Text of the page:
Can you hear the singing?

In my youth, I very much enjoyed being part of a parish church choir. One day, when a few minutes remained at the end of choir practice, one of the ancient members (I was a teenager; they must have been at least 40 years old) suggested finishing with The Wilderness. This anthem by Sir John Goss takes its words from Isaiah 35. The choir had learned it before I joined, but I had no problem understanding their enthusiasm. As sopranos, altos, tenors and basses sang overlapping parts proclaiming ‘streams in the desert’ and telling of ‘songs of everlasting joy’, the exuberance was palpable.

Fast-forwarding more than 35 years… I’d become aware of what I can only describe as an area of desolation in the deepest part of my heart. Now and then it would remind me of its existence, but most of the time it was silent and frustratingly inaccessible to my attempts to get a handle on it. I didn’t understand what had brought it into being, but I did know that I wanted to be free of it. I and others had prayed for healing, and I’d seen much benefit as a result, but an area of ‘desert’ remained.

One day, as I was travelling to meet a friend for further prayer, I felt God saying, ‘Today’s the day.’ And it was! After the Lord had been at work in profound ways that defy description, I began to ‘hear’ joyful singing—about waters breaking out in the wilderness and streams in the desert; about the ransomed of the Lord singing songs of joy. And my heart sang, too! The words of the anthem, not sung for half a lifetime, had come bursting out. They provided much-needed assurance that God had indeed brought healing and restoration.


Shortly before his crucifixion, Jesus told his disciples that the Holy Spirit would remind them of everything he’d said (John 14:26). Given the traumatic time ahead, it’s just as well they had expert help with remembering his instructions! But this experience of the Holy Spirit jogging the memory is one for which followers of Jesus continue to be thankful today.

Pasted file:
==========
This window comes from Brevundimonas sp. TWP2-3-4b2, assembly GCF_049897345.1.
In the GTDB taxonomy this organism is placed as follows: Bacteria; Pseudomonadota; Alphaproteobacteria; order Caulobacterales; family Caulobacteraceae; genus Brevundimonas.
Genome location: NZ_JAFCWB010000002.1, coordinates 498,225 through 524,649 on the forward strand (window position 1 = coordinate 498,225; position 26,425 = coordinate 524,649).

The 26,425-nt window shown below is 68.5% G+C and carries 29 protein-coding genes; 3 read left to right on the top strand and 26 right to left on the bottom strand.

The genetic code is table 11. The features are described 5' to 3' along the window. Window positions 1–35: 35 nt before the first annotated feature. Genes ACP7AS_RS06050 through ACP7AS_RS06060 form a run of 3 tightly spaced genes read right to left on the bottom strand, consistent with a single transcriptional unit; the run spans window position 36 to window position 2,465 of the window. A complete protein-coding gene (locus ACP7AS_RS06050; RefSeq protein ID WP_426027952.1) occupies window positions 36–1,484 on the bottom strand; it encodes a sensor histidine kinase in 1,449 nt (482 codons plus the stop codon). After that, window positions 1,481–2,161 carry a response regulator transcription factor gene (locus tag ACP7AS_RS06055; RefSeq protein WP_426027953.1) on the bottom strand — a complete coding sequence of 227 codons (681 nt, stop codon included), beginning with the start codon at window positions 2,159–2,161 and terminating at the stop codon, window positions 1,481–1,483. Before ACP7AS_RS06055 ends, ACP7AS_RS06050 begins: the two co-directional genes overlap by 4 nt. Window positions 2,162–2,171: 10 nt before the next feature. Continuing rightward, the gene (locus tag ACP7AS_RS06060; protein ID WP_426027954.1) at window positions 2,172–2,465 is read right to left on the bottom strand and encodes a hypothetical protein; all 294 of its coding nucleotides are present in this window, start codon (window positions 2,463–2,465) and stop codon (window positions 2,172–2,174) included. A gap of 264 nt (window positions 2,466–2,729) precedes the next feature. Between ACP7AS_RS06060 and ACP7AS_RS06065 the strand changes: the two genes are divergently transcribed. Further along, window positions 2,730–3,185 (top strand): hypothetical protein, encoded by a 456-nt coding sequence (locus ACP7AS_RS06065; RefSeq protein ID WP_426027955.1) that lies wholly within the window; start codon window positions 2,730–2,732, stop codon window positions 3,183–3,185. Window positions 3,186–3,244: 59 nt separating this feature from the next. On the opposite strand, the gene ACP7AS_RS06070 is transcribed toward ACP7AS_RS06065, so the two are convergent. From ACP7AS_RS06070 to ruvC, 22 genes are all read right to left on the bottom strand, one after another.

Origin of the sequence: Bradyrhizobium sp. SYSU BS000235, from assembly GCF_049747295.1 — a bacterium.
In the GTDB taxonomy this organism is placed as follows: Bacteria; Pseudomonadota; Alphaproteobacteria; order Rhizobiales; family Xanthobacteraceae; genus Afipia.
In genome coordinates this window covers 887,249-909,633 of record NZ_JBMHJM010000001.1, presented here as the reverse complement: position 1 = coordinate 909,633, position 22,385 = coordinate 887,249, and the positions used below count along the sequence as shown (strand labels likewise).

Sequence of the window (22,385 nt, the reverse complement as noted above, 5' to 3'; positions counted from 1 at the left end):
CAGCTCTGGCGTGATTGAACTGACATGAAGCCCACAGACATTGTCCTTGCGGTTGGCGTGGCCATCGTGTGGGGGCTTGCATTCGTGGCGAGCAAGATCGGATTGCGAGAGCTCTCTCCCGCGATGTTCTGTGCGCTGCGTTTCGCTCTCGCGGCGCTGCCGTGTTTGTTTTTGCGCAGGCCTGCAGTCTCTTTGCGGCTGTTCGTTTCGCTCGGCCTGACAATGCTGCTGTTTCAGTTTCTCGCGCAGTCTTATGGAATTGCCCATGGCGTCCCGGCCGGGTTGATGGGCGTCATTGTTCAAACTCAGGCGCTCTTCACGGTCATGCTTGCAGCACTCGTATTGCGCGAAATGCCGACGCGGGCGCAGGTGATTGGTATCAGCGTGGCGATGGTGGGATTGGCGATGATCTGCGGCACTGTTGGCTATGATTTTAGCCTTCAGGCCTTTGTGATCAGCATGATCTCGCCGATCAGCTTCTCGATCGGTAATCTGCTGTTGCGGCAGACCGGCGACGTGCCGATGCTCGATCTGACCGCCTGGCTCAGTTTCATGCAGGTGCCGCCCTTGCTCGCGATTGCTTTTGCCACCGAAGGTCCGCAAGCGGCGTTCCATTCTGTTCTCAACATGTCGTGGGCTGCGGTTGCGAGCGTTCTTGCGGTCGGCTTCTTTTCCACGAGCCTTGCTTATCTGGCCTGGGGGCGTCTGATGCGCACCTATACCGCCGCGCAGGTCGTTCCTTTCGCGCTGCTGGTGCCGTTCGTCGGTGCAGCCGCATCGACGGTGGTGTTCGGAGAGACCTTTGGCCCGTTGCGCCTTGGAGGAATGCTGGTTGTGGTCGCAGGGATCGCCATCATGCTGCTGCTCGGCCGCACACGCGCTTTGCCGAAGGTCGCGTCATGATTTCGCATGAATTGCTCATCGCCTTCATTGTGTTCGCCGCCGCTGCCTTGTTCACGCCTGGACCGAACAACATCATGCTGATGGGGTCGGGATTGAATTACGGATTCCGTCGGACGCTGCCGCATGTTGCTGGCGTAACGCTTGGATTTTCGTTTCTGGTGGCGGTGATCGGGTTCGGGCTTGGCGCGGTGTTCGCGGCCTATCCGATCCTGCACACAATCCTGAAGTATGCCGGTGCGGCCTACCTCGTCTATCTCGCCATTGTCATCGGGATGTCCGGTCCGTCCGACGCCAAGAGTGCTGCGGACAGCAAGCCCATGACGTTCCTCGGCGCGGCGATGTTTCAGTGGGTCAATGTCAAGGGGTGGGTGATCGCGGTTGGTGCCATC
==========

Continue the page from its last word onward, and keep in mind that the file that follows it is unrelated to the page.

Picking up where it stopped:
‘I have hidden your word in my heart that I might not sin against you,’ says the psalmist (Psalm 119:11, NIV). As a young Christian I was urged to memorize key verses, and did my best. It’s probably true, though, that singing implanted most of what my brain has retained. By God’s grace, psalms and canticles chanted in my teens often pop up at just the right time, when I’m mulling over something for work or when praying. They’re a rich resource, as are more recent worship songs based on scripture.

If you’re aware that there’s very little of the Bible in your memory—you’ve only recently become a Christian, or you struggle with learning anything by heart—don’t fret. Start now! Many people find songs and hymns based on scripture a good place to begin, but try asking the Creator who made you what will work best for you. The key point is to cooperate with God by filling your mind with things the Holy Spirit might conceivably wish to bring to your remembrance.


My prayer partner tells me that she struggles to memorize words, yet has no difficulty with picturing scenes. Her experience, and the encouraging ending to the time of prayer I’ve described, point to ways in which imagination may be used to serve God’s purposes. It’s worth noting that while, in our culture, imagination is often linked to unreality and fantasy—some of it unutterably vile—God intended ‘the eyes of our hearts’ to be conduits for the truth and treasures of heaven. The apostle Paul understood this. Writing to the Ephesians, he said, ‘I pray… that the eyes of your heart may be enlightened in order that you may know the hope to which [God] has called you, the riches of his glorious inheritance in the saints, and his incomparably great power for us who believe’ (Ephesians 1:18–19, NIV).